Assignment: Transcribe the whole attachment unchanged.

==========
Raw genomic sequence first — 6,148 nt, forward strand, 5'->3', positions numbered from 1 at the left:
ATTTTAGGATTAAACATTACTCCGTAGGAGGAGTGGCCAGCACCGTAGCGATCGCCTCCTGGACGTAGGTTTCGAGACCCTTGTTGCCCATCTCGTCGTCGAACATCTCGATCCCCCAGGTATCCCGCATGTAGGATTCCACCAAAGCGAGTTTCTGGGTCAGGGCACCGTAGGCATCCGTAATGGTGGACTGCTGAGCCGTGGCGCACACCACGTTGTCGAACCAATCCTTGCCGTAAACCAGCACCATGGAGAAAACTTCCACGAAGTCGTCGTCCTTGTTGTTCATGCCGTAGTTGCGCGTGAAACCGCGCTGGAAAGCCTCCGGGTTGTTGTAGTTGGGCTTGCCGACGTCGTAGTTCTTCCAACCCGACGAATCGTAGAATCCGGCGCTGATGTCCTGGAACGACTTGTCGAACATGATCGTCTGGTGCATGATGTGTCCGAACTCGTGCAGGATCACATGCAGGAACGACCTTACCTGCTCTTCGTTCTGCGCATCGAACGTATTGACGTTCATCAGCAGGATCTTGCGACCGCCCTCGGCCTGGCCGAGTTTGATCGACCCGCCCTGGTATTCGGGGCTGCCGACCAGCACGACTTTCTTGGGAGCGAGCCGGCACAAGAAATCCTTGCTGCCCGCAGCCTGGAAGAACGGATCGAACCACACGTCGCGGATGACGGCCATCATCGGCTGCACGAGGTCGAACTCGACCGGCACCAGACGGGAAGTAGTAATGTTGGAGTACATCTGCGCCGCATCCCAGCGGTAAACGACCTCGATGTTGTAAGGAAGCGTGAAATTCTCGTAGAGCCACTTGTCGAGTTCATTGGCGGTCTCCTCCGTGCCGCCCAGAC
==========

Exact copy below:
Raw genomic sequence first — 6,148 nt, forward strand, 5'->3', positions numbered from 1 at the left:
ATTTTAGGATTAAACATTACTCCGTAGGAGGAGTGGCCAGCACCGTAGCGATCGCCTCCTGGACGTAGGTTTCGAGACCCTTGTTGCCCATCTCGTCGTCGAACATCTCGATCCCCCAGGTATCCCGCATGTAGGATTCCACCAAAGCGAGTTTCTGGGTCAGGGCACCGTAGGCATCCGTAATGGTGGACTGCTGAGCCGTGGCGCACACCACGTTGTCGAACCAATCCTTGCCGTAAACCAGCACCATGGAGAAAACTTCCACGAAGTCGTCGTCCTTGTTGTTCATGCCGTAGTTGCGCGTGAAACCGCGCTGGAAAGCCTCCGGGTTGTTGTAGTTGGGCTTGCCGACGTCGTAGTTCTTCCAACCCGACGAATCGTAGAATCCGGCGCTGATGTCCTGGAACGACTTGTCGAACATGATCGTCTGGTGCATGATGTGTCCGAACTCGTGCAGGATCACATGCAGGAACGACCTTACCTGCTCTTCGTTCTGCGCATCGAACGTATTGACGTTCATCAGCAGGATCTTGCGACCGCCCTCGGCCTGGCCGAGTTTGATCGACCCGCCCTGGTATTCGGGGCTGCCGACCAGCACGACTTTCTTGGGAGCGAGCCGGCACAAGAAATCCTTGCTGCCCGCAGCCTGGAAGAACGGATCGAACCACACGTCGCGGATGACGGCCATCATCGGCTGCACGAGGTCGAACTCGACCGGCACCAGACGGGAAGTAGTAATGTTGGAGTACATCTGCGCCGCATCCCAGCGGTAAACGACCTCGATGTTGTAAGGAAGCGTGAAATTCTCGTAGAGCCACTTGTCGAGTTCATTGGCGGTCTCCTCCGTGCCGCCCAGAC